Arashiyama Bamboo Forest
Like many of you with full-time jobs, I don’t always have the time to do research before a trip. Clearly, this was one of them. First, I booked a very questionable capsule hotel room. Then, I mistook Ginakaku-ji for Kinkaku-ji. Next, I thought the Arashiyama Bamboo Forest would be sprawling, like an actual forest. It wasn’t. Sad to admit, I don’t think I did Kyoto right.
Kyoto was a gloomy trip – weather wise. That overcast turned into an all-day mist during my visit to Arashiyama Bamboo Forest. They say the best time to visit Kyoto’s famous bamboo grooves is when it’s a little windy. The light and melancholic sound hypnotizes you like a dream as the wind blows, making the stalks sway gently back and forth and back and forth. The soaring stalks look like they can almost touch the sky.
Arashiyama Bamboo Forest
There is only one main path through the bamboo grove and it’ll take you, at most, half an hour to saunter through it. It’s an easy walk uphill and if it wasn’t for the hordes of tourist, it would make for a nice bike or rickshaw ride. The path ends at the top of a small hill, which leads to the entrance to the former home of Okochi Denjiro – a famous silent actor.
The bamboos from this grove have been used to make baskets, cups, boxes and mats at local workshops for centuries. It takes about one month for a bamboo stalk to reach over 60 feet high and the largest bamboo can grow to over 130 feet. Bamboos are placed in and near many temples because the Japanese believe that they ward off evil spirits.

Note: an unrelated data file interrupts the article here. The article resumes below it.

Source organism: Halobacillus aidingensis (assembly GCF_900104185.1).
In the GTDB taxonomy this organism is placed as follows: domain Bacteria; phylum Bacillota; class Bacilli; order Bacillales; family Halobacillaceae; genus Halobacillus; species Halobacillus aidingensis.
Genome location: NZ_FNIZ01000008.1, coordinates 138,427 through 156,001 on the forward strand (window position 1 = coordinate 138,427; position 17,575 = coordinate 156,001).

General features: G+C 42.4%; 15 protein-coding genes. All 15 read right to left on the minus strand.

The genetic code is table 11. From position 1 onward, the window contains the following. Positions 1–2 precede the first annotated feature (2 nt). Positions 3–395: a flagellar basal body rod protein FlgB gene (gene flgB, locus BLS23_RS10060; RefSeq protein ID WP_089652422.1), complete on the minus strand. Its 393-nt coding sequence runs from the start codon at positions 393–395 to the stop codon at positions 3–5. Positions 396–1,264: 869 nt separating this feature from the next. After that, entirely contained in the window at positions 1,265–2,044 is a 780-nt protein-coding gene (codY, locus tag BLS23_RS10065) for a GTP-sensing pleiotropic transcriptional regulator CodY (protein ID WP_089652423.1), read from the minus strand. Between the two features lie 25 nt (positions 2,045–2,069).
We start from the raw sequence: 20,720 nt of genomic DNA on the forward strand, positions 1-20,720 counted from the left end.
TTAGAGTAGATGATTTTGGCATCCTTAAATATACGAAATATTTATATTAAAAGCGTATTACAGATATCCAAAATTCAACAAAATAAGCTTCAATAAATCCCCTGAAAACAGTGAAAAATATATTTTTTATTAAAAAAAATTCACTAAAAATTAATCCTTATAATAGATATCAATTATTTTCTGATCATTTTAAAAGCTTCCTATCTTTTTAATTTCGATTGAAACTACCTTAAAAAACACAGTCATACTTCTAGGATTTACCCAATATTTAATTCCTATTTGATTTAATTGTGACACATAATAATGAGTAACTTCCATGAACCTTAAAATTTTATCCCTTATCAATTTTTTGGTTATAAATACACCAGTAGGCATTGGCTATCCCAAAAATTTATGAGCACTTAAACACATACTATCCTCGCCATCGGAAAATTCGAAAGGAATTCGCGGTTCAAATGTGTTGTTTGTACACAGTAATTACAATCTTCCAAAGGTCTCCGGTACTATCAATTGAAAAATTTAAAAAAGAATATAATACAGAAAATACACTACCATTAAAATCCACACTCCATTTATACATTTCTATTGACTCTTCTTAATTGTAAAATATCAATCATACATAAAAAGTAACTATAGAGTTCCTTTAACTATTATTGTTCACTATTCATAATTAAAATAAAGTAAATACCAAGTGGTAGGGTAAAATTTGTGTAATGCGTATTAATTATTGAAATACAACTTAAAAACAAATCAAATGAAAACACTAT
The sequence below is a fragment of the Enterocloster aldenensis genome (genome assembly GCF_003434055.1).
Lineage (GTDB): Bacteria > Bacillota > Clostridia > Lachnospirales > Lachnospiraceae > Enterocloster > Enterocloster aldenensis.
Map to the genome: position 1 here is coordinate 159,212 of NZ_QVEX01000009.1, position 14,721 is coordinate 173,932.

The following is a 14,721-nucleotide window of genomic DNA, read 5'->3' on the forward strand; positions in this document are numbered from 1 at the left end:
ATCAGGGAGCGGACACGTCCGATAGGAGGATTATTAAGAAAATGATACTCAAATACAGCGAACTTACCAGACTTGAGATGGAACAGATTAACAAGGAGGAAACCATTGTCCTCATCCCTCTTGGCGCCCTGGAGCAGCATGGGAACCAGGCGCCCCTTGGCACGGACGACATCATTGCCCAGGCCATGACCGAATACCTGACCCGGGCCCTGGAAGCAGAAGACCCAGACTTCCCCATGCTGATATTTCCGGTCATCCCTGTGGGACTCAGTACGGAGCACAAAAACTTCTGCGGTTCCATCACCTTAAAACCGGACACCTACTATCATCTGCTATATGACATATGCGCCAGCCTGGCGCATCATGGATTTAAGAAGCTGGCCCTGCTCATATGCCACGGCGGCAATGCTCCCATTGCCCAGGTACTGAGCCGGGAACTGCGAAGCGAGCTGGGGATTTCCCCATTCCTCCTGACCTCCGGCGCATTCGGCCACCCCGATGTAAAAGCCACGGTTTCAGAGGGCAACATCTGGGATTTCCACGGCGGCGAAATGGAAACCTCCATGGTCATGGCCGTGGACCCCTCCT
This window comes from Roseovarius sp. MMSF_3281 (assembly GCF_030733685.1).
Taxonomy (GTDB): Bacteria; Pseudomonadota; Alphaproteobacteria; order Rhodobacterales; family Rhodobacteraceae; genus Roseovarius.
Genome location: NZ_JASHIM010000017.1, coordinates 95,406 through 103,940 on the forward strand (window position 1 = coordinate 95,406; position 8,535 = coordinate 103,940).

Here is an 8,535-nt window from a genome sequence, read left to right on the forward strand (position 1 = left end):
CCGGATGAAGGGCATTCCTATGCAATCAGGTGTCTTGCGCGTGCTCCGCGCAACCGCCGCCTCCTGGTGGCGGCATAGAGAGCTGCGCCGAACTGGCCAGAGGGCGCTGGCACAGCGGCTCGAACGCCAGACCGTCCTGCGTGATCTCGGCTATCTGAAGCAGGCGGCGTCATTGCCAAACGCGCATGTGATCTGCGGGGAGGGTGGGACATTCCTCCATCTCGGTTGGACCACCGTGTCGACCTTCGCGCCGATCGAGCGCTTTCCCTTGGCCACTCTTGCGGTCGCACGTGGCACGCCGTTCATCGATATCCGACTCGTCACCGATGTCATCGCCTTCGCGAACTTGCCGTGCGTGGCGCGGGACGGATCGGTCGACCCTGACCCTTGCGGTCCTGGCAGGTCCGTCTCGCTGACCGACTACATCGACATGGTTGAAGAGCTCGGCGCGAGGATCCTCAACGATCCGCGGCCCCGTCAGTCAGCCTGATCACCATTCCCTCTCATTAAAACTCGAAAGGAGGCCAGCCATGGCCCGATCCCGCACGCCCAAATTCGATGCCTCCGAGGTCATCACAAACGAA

Arashiyama Kimono Forest
I stumbled onto the Arashiyama Kimono Forest while searching for the train station back to the city center. The installation is located at the Randen Arashiyama Station and is created by Yasumichi Morita. The artist’s goal is to “give a fresh air to the station while still keeping the old tradition”.
The installation mimics the Arashiyama Bamboo Forest, framing a path to the train station with 600 pillars. Each one of them consists of kimono textiles dyed in the traditional Kyo-yuzen style and protected in acrylic cylinders. It wasn’t until after my visit that I learned that it’s recommended to come at dusk to see the Kimono Forest light up with LED lights.
next stop: Tenryu-Ji Temple
And if a trip to the Arashiyama Bamboo Forest doesn’t help you find your zen, head over to the Tenryu-Ji Temple on a weekday. It’s the most important temple in Kyoto located steps away from the bamboo grove.